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Climate Models – Worse Than We Thought

Paul C. “Chip” Knappenberger and Patrick J. Michaels, Watts Up With That

Observations Now Inconsistent with Climate Model Predictions for 25 (going on 35) Years

Question: How long will the fantasy that climate models are reliable indicators of the earth’s climate evolution persist in face of overwhelming evidence to the contrary?

Answer: Probably for as long as there is a crusade against fossil fuels.

Without the exaggerated alarm conjured from overly pessimistic climate model projections of climate change from carbon dioxide emissions, fossil fuels—coal, oil, gas—would regain their image as the celebrated agents of  prosperity that they are, rather than being labeled as pernicious agents of our destruction.

Just how credible are these climate models?

In two words, “they’re not.”

Everyone has read that over the past 10-15 years, most climate models’ forecasts of the rate of global warming have been wrong. Most predicted a hefty warming of the earth’s average surface temperature to have taken place, while there was no significant change in the real world.

But very few  people know that the same situation has persisted for 25, going on 35 years, or that over the past 50-60 years (since the middle of the 20th century), the same models expected about 33 percent more warming to have taken place than was observed.

We can blame the lack of public awareness of this scientific farce squarely  on the U.N.’s Intergovernmental Panel on Climate Change (IPCC). In the Summary for Policymakers, the most-read section of its brand new Fifth Assessment Report (released back in late September), the IPCC had this to say about climate model performance:

Climate models have improved since the [Fourth Assessment Reportpublished in 2007]. Models reproduce observed continental-scale surface temperature patterns and trends over many decades, including the more rapid warming since the mid-20th century and the cooling immediately following large volcanic eruptions (very high confidence).

Followed immediately by this:

The long-term climate model simulations show a trend in global-mean surface temperature from 1951 to 2012 that agrees with the observed trend (very high confidence). There are, however, differences between simulated and observed trends over periods as short as 10 to 15 years (e.g., 1998 to 2012).

All in all, a rather glowing assessment.

Glowing, but not so hot.

We’ve calculated the trend in the global average surface temperature simulated to have occurred starting in every year since 1950 and ending in 2012 for every* run of every climate model used in the new IPCC report. In Figure 1, below, we compare the average (and spread) of these 106 model runs with the observed trend during each of the same periods.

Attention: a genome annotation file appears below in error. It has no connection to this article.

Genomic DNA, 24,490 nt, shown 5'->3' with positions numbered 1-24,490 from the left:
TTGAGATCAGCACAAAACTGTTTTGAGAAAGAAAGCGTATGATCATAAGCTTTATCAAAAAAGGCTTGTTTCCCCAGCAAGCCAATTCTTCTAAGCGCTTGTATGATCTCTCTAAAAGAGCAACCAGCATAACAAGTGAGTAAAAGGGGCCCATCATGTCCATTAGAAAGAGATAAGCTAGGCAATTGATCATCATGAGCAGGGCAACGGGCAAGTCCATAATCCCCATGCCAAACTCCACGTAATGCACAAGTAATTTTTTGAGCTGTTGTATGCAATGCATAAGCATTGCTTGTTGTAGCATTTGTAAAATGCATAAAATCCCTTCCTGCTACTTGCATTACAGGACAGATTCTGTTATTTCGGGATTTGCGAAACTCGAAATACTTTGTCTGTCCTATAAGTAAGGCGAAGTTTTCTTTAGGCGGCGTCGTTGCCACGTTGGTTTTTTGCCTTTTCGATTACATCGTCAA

In every single case, the observed trend lies below the model average trend. For the trends of length 16, 17, 18, 19, 20, 21, 22, 23, 24, and 27 years, the observed trend lies outside (below) the range which includes 95 percent of all model runs (indicated by red in Figure 1). In statistics, this means that the observed trend is inconsistent with the collection of model trends. For trends of length 10, 11, 12, 25, 26, 28, 29, 30, 31, 32, 33, and 34 years, the observed trend lies outside (below) the range encompassing 90 percent of all model trends (indicated in yellow in Figure 1). We call this marginally inconsistent with the models. For trends of length 13, 14, 15, and all lengths greater than 34 years, the observed trend is consistent with the collection of model trends (indicated by green in Figure 1), although it lies pretty far out in the low end of model projections in every case.

For what it’s worth, this same IPCC report has verbal descriptors of their published probability figures. When they say something has a 90 percent probability, it is “virtually likely” (whatever the heck that means!), and a 95 percent probability is “extremely likely.” So, analogously, one could apply those same words to our 90 and 95 percent probabilities of model failure over certain lengths of time. But because English is our primary language, we’re stating that the models are “marginally inconsistent” and “clearly inconsistent” with reality in these periods.

This hardly seems to fit the IPCC description that “[m]odels reproduce observed continental-scale surface temperature patterns and trends over many decades” or is grounds for having “very high confidence” that the “model simulations show a trend in global-mean surface temperature from 1951 to 2012 that agrees with the observed trend.”

And things aren’t going to get better anytime soon (if ever). In fact, they are about to get much worse.

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